Date of Award
Doctor of Philosophy in Cyber Operations (PhDCO)
Internet-of-Things (IoT) usage surged over the past decade, and its advancement of intricate devices brings obvious convenience to users. IoT devices such as Smart TVs offer services and features that are desirable and favorable to consumers. However, all that convenience comes with security and privacy concerns. Smart TVs have been the target of attacks due to their internet connectivity. Moreover, personally identifiable information (PII), browsing history, and watching preferences, are being collected, leaked, and sold.
Previous research showed that users care that their data is protected but have minimal privacy awareness. Moreover, some researchers claimed that even if consumers were made aware of privacy issues, using the smart TVs’ functionalities took higher precedence than protecting their privacy. This study will extend previous studies and investigate claims that informing users about privacy does not change their attitudes. The aim is to investigate different groups of students at a small mid-western public institution of higher education: across domains, STEM and Non-STEM programs, junior/senior and freshmen/sophomore students’ responses and attitudes will be compared. The research will investigate whether training and exposure to security programs and courses affect students’ security and privacy knowledge, awareness, and attitudes.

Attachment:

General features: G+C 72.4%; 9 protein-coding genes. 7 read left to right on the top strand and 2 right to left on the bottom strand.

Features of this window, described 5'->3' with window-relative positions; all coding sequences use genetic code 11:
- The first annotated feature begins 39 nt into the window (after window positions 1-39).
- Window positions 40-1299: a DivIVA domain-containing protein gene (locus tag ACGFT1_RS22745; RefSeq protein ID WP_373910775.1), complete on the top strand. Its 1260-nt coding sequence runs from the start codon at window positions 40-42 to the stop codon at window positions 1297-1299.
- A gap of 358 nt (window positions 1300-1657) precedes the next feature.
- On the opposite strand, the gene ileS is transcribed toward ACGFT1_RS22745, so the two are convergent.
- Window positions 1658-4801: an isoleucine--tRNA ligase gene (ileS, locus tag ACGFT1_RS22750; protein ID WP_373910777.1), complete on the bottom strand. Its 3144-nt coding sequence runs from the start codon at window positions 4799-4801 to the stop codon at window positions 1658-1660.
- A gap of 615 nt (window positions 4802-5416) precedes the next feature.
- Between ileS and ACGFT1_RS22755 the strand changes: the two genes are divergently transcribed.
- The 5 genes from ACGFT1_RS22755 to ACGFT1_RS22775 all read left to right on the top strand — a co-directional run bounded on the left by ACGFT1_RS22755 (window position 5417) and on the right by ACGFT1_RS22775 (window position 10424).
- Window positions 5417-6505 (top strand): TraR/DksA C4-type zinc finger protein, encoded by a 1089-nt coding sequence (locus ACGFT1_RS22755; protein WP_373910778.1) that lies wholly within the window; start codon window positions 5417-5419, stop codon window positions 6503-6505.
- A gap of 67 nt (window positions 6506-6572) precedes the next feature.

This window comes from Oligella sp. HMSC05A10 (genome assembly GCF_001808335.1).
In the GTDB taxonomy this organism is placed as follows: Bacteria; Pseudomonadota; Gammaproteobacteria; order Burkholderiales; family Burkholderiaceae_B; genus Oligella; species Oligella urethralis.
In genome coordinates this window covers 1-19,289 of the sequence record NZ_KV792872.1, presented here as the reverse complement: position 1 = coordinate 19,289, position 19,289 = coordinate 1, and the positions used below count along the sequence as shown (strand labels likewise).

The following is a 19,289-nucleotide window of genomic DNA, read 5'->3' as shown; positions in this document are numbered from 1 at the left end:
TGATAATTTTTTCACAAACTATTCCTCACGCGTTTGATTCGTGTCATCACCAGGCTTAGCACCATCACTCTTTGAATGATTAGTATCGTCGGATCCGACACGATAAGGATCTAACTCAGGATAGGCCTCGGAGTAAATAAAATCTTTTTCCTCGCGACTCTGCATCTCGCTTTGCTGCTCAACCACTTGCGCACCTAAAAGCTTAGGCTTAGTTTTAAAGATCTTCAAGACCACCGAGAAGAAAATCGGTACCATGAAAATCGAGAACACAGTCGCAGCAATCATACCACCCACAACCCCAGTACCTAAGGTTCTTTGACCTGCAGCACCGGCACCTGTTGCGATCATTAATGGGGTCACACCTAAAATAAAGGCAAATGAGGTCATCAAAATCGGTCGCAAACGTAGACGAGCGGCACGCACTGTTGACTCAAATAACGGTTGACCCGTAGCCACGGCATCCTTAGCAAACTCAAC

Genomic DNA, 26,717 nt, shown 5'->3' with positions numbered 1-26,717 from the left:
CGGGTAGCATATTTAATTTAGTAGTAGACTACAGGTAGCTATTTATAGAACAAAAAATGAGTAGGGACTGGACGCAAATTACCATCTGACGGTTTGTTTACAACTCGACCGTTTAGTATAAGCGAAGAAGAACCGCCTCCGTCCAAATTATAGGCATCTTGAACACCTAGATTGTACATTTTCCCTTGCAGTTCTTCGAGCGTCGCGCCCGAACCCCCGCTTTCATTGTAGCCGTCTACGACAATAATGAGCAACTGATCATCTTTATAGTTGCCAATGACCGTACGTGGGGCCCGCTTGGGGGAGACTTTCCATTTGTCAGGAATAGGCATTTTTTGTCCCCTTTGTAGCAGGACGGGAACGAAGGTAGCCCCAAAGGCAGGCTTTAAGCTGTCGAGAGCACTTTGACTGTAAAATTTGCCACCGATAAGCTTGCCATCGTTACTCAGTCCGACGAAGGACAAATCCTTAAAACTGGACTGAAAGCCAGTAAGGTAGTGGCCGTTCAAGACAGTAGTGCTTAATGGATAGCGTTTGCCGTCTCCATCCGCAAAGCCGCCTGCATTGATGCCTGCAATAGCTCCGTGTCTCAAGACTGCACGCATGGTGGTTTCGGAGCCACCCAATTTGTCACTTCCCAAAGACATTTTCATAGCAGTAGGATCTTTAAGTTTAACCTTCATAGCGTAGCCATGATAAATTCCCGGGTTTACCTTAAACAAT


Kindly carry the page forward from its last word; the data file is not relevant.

Halabi, Nadia, "A Study of Stem and Non-Stem College Students’ Smart TV Attitudes (The Trade-Off Between Functionality and Security/Privacy)" (2023). Masters Theses & Doctoral Dissertations. 438.